Tuesday, March 31, 2020
"She Said: Breaking the Sexual Harassment Story That Helped Ignite a Movement" - Jodi Kantor, Megan Twohey
If I were to compare "She Said" to any other book I've read in recent years, it would likely be last year's "Parkland," a book that covered similarly challenging material that was controversial, front-page news, and very much based within the worlds of journalism and activism.
While I rated "Parkland" a 5-star book, for me "She Said" fell shy of the lofty 5-star rating mostly due to the writing of the book itself rather than any concerns about the actual material. The material itself is powerfully documented, thoroughly sourced, riveting in presentation, and absolutely impossible to ignore.
However, "Parkland" had a better sense of rhythm and made for a more engaging read from beginning to end. In "Parkland," it felt like the author understood that the information being presented was intellectually challenging and emotionally demanding and, as such, paced the book in a way that allowed the reader moments to breathe and re-engage. "Parkland" allowed for emotional connection with the story and its subjects, while "She Said" reads from beginning to end like a more detailed version of the journalistic reports that were documented. While it may be reasonable that the book is rather exhausting, it at times makes for a difficult read and, as well, creates a need to occasionally put the book down for a bit. While I understand many haven't done this - I've read multiple reviews from people who report having read it in one day - I think your average reader, especially those having experienced any form of sexual harassment, may very well become emotionally drained by the writing style and may become at more risk of experiencing some sort of trauma or trigger from the book.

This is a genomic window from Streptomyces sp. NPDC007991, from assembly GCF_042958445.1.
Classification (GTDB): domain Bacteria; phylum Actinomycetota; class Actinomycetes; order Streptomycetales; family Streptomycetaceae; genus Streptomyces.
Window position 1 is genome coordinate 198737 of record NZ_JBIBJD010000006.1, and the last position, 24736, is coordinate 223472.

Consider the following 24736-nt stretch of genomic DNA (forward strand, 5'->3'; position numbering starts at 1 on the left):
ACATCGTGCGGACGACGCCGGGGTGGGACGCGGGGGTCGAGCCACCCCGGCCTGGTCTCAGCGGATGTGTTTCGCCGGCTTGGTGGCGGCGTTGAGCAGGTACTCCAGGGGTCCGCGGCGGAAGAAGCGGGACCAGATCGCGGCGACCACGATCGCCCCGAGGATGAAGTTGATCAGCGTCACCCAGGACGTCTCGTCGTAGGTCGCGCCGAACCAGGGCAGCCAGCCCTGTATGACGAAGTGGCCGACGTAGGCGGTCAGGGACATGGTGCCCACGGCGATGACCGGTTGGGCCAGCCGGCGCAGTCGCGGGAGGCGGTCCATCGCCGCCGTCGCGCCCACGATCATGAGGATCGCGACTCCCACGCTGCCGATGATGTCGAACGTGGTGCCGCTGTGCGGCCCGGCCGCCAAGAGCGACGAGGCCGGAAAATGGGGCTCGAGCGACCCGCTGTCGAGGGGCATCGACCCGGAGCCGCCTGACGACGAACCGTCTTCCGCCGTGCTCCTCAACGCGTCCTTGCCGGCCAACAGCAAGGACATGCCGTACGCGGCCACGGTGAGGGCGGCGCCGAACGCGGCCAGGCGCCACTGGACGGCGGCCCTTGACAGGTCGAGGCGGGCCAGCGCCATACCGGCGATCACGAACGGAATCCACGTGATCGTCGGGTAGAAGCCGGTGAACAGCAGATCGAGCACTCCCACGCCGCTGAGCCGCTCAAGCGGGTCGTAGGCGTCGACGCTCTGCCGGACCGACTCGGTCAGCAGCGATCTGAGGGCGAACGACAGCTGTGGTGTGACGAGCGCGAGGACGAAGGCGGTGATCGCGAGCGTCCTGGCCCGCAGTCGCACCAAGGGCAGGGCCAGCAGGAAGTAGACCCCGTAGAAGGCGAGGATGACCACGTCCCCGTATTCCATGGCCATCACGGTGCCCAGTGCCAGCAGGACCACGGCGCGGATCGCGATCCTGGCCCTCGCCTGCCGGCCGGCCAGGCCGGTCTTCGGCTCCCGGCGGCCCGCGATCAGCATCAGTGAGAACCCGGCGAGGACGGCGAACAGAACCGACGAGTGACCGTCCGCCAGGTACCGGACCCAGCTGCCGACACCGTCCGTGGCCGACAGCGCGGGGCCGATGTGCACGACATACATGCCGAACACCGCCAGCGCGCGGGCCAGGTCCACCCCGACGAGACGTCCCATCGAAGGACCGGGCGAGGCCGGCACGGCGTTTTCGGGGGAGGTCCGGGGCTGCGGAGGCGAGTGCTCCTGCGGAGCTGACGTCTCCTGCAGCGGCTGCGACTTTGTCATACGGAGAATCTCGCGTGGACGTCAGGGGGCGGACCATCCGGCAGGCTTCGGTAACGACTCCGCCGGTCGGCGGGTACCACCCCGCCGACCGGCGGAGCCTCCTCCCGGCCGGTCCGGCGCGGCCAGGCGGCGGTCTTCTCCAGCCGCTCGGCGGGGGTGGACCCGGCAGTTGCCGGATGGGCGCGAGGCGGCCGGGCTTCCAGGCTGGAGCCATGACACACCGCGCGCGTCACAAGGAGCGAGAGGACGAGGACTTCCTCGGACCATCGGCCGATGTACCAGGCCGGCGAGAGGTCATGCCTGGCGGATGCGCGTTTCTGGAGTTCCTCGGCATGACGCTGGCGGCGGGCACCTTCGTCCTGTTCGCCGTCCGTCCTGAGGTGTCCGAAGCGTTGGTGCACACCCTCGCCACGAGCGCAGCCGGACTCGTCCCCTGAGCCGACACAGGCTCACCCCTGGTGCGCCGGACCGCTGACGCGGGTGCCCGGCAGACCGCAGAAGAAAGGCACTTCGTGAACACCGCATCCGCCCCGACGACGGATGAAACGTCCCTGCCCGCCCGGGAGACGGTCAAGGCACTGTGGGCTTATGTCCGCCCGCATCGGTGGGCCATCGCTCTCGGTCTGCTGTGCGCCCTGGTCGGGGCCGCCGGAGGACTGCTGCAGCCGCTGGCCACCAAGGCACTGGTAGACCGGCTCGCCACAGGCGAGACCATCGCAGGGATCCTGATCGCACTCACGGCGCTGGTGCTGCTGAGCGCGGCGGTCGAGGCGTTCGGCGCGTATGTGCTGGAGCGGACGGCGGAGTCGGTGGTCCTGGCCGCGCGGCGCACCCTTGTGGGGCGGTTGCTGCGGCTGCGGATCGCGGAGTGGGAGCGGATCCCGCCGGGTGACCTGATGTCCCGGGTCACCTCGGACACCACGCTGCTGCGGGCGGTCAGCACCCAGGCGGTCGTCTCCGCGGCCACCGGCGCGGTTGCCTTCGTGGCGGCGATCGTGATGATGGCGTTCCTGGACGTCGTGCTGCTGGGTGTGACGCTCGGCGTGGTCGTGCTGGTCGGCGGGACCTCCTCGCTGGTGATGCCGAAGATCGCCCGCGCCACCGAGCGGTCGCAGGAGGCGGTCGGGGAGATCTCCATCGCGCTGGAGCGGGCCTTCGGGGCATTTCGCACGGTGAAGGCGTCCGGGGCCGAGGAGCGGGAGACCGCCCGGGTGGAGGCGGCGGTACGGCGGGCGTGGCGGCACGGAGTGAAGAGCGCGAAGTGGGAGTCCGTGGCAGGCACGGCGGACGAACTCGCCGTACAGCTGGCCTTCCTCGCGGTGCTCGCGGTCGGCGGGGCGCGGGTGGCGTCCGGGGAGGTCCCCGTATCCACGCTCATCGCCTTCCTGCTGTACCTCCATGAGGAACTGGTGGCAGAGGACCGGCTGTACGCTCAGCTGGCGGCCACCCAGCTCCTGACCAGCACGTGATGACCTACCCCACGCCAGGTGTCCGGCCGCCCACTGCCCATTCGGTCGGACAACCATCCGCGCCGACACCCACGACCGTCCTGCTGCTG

"She Said," as well, is interesting in that it does detour into discussing the Kavanaugh hearings. While I understand this decision, I ultimately feel like that detour creates a tonal shift that doesn't entirely work. It's interesting material, of course, but I wish it had simply been a separate book.
However, there was never a time I considered less than 4-stars for "She Said." The documentation is horrifying. If you've found yourself at all sympathizing with Weinstein, "She Said" will destroy your sympathies simply by documenting the numerous reports that are incredibly well documented and often times confirmed. The accounts of payoffs and outward attempts, often successful, at interrupting investigations and news articles are amazing to read and disturbing beyond words. The work of these journalists is simply astounding and after reading this book it's nearly impossible to even look at Weinstein as his trial currently goes on.
I deeply appreciated and respected "She Said," though it would be ludicrous to call it an enjoyable read. It's a difficult read and it should be a difficult read. Written very much in a journalistic style and in a font that enhances its journalistic tone, "She Said" is an important book that should be read and shared and absorbed and acted upon. While I couldn't help but wish for some different literary choices that could have enhanced the reading experience, there's a strong argument that the authors chose the tone the book needed to have.
Richard Propes is an award-winning writer/activist/minister who has traveled over 6,000 miles by wheelchair over the past 30 years raising hundreds of thousands of dollars for children's organizations on his acclaimed Tenderness Tour events. Author of "The Hallelujah Life," Richard is the founder/publisher of TheIndependentCritic.com and has been the recipient of numerous awards for his activism including Indiana's Sagamore of the Wabash, Kentucky's Order of Kentucky Colonels, and Prevent Child Abuse America's highest honor, the Donna J. Stone Award. Richard is a member of the Indiana Film Journalists Association.